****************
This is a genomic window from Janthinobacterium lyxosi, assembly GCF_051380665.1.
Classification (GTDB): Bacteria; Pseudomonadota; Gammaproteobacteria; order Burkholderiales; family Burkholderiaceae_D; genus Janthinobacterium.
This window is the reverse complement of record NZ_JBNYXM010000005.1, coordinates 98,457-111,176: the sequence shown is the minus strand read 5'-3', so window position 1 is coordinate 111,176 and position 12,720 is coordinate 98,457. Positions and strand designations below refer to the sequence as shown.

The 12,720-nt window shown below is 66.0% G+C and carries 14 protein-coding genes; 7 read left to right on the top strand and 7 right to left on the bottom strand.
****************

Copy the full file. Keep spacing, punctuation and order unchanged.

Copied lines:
This is a genomic window from Janthinobacterium lyxosi, assembly GCF_051380665.1.
Classification (GTDB): Bacteria; Pseudomonadota; Gammaproteobacteria; order Burkholderiales; family Burkholderiaceae_D; genus Janthinobacterium.
This window is the reverse complement of record NZ_JBNYXM010000005.1, coordinates 98,457-111,176: the sequence shown is the minus strand read 5'-3', so window position 1 is coordinate 111,176 and position 12,720 is coordinate 98,457. Positions and strand designations below refer to the sequence as shown.

The 12,720-nt window shown below is 66.0% G+C and carries 14 protein-coding genes; 7 read left to right on the top strand and 7 right to left on the bottom strand.